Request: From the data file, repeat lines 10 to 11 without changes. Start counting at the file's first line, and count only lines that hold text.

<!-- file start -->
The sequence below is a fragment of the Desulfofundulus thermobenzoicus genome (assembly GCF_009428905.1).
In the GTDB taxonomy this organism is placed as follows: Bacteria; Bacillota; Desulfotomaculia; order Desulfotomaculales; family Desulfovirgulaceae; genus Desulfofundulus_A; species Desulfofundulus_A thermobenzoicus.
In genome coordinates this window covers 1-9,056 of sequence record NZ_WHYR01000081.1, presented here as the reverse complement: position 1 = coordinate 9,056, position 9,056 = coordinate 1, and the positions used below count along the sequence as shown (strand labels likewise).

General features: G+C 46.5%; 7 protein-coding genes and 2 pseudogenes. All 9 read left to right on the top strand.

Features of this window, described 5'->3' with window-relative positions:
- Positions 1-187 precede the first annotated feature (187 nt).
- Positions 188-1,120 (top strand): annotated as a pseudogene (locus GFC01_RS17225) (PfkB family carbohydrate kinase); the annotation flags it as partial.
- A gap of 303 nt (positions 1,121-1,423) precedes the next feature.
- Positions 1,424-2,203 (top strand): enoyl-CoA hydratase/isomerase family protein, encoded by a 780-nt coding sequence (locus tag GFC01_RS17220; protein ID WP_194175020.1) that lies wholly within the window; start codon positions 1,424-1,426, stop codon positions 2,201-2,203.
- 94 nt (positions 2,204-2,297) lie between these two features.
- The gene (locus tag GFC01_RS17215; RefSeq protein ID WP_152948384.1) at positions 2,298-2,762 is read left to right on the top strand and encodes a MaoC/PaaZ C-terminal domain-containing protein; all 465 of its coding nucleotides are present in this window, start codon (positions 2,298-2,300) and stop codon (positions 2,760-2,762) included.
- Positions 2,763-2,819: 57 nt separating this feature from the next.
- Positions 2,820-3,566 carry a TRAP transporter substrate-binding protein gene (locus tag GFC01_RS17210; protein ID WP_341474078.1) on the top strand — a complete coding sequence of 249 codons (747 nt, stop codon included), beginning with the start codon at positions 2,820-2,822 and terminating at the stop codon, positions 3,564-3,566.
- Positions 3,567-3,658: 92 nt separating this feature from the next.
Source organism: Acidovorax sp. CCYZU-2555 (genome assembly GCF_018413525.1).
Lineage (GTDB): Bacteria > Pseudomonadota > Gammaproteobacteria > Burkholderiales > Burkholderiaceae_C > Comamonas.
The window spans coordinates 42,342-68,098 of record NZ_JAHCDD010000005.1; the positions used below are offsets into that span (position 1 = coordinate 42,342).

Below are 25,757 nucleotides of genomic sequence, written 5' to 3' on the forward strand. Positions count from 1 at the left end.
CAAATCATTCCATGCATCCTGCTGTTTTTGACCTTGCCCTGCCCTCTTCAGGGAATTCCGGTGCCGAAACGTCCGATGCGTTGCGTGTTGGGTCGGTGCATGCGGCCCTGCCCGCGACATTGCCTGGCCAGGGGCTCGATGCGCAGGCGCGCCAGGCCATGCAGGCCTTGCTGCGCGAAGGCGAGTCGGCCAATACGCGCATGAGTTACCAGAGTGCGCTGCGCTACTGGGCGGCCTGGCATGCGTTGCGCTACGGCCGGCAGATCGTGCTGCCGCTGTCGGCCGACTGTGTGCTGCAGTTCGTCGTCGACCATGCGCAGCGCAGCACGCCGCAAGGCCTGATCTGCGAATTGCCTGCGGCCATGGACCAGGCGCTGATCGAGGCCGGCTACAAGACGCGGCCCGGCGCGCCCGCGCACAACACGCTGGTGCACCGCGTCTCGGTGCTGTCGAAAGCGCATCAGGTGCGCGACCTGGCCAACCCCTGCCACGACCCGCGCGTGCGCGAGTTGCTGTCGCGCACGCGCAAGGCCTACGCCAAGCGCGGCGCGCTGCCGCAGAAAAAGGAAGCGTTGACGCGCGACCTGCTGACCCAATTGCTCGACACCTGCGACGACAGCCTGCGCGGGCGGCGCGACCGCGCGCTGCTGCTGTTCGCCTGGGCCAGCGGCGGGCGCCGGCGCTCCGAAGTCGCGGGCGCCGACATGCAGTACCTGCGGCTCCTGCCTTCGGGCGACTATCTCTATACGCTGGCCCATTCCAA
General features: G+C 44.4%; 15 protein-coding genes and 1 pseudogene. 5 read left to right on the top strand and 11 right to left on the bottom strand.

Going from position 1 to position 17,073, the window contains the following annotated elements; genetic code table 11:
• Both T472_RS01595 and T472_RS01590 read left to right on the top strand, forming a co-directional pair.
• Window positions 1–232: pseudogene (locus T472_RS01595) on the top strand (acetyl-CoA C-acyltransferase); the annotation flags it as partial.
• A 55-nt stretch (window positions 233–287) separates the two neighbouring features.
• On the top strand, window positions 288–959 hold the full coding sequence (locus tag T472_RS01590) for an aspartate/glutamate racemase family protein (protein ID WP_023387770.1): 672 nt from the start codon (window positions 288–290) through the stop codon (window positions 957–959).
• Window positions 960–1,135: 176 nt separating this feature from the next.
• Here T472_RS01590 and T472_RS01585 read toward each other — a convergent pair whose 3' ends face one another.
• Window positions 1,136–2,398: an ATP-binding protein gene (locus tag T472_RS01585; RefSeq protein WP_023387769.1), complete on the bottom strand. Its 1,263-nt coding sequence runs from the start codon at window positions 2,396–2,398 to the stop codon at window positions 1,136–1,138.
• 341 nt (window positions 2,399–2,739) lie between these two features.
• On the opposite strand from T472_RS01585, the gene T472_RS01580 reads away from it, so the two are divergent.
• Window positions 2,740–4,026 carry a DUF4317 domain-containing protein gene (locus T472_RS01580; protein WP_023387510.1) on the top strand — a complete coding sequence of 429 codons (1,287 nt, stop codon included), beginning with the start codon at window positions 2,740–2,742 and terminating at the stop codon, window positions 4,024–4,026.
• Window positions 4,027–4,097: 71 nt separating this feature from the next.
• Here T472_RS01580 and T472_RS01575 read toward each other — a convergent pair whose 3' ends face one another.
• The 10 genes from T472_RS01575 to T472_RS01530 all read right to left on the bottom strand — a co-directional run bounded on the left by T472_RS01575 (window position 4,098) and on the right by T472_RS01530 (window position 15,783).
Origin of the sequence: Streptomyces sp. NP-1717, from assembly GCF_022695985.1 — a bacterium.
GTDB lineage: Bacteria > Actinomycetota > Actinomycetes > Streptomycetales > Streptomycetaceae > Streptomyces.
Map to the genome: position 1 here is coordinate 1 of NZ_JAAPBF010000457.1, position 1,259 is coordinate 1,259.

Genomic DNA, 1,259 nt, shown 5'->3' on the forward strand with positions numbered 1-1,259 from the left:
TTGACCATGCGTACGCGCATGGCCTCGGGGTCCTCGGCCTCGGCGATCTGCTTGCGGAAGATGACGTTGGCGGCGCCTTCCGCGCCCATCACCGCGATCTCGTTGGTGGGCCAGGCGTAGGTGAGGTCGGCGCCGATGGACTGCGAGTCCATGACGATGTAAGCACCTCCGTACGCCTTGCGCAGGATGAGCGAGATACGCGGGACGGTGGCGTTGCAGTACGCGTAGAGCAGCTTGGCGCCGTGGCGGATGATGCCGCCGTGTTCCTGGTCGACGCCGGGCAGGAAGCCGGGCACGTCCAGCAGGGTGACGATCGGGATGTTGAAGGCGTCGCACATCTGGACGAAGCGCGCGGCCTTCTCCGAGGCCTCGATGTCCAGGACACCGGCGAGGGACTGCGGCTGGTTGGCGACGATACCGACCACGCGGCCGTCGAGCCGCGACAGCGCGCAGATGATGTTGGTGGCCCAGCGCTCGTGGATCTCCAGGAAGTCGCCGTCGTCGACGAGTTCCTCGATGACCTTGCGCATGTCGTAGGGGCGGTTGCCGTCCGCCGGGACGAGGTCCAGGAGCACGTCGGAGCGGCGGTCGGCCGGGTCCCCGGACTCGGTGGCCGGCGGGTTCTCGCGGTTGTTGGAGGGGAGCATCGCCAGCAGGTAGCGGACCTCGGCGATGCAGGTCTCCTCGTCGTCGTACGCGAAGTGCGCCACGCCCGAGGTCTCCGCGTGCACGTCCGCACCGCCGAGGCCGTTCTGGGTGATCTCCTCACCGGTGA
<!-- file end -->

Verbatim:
- 94 nt (positions 2,204-2,297) lie between these two features.
- The gene (locus tag GFC01_RS17215; RefSeq protein ID WP_152948384.1) at positions 2,298-2,762 is read left to right on the top strand and encodes a MaoC/PaaZ C-terminal domain-containing protein; all 465 of its coding nucleotides are present in this window, start codon (positions 2,298-2,300) and stop codon (positions 2,760-2,762) included.